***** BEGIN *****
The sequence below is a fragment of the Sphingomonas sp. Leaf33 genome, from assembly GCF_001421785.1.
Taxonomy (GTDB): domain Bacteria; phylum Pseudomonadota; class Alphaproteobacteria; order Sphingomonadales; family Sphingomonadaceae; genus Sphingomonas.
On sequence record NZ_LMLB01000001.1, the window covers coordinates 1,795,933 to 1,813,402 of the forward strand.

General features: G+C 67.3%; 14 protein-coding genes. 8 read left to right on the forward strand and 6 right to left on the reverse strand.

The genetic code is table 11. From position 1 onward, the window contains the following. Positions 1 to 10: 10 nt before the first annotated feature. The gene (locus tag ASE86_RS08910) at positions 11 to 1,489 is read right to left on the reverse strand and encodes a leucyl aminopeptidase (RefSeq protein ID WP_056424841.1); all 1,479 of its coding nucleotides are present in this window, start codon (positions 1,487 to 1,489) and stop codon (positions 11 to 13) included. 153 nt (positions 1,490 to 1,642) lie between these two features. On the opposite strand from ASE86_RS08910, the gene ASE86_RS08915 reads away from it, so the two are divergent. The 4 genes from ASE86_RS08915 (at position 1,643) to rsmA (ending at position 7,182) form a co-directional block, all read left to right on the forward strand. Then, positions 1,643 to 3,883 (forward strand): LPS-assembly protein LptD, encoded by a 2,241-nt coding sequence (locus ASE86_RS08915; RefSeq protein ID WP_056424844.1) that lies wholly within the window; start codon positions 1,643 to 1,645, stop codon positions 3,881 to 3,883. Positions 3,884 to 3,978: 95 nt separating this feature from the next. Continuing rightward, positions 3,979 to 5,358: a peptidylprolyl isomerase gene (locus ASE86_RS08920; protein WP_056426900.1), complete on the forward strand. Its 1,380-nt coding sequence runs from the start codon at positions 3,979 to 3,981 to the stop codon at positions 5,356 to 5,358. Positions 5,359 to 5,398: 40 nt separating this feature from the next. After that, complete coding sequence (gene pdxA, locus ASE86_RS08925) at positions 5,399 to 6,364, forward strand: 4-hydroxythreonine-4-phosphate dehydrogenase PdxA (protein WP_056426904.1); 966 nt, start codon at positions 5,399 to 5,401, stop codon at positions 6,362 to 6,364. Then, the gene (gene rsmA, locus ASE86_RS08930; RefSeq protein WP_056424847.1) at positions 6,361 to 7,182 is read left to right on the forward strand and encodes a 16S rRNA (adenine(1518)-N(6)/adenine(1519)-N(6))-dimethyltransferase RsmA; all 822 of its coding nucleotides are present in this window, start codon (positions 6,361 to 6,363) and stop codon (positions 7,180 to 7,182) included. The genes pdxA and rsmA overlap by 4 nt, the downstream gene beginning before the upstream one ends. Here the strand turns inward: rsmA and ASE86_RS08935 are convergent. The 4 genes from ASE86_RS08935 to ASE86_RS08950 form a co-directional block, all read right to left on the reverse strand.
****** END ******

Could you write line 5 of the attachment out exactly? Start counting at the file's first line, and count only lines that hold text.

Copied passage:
The genetic code is table 11. From position 1 onward, the window contains the following. Positions 1 to 10: 10 nt before the first annotated feature. The gene (locus tag ASE86_RS08910) at positions 11 to 1,489 is read right to left on the reverse strand and encodes a leucyl aminopeptidase (RefSeq protein ID WP_056424841.1); all 1,479 of its coding nucleotides are present in this window, start codon (positions 1,487 to 1,489) and stop codon (positions 11 to 13) included. 153 nt (positions 1,490 to 1,642) lie between these two features. On the opposite strand from ASE86_RS08910, the gene ASE86_RS08915 reads away from it, so the two are divergent. The 4 genes from ASE86_RS08915 (at position 1,643) to rsmA (ending at position 7,182) form a co-directional block, all read left to right on the forward strand. Then, positions 1,643 to 3,883 (forward strand): LPS-assembly protein LptD, encoded by a 2,241-nt coding sequence (locus ASE86_RS08915; RefSeq protein ID WP_056424844.1) that lies wholly within the window; start codon positions 1,643 to 1,645, stop codon positions 3,881 to 3,883. Positions 3,884 to 3,978: 95 nt separating this feature from the next. Continuing rightward, positions 3,979 to 5,358: a peptidylprolyl isomerase gene (locus ASE86_RS08920; protein WP_056426900.1), complete on the forward strand. Its 1,380-nt coding sequence runs from the start codon at positions 3,979 to 3,981 to the stop codon at positions 5,356 to 5,358. Positions 5,359 to 5,398: 40 nt separating this feature from the next. After that, complete coding sequence (gene pdxA, locus ASE86_RS08925) at positions 5,399 to 6,364, forward strand: 4-hydroxythreonine-4-phosphate dehydrogenase PdxA (protein WP_056426904.1); 966 nt, start codon at positions 5,399 to 5,401, stop codon at positions 6,362 to 6,364. Then, the gene (gene rsmA, locus ASE86_RS08930; RefSeq protein WP_056424847.1) at positions 6,361 to 7,182 is read left to right on the forward strand and encodes a 16S rRNA (adenine(1518)-N(6)/adenine(1519)-N(6))-dimethyltransferase RsmA; all 822 of its coding nucleotides are present in this window, start codon (positions 6,361 to 6,363) and stop codon (positions 7,180 to 7,182) included. The genes pdxA and rsmA overlap by 4 nt, the downstream gene beginning before the upstream one ends. Here the strand turns inward: rsmA and ASE86_RS08935 are convergent. The 4 genes from ASE86_RS08935 to ASE86_RS08950 form a co-directional block, all read right to left on the reverse strand.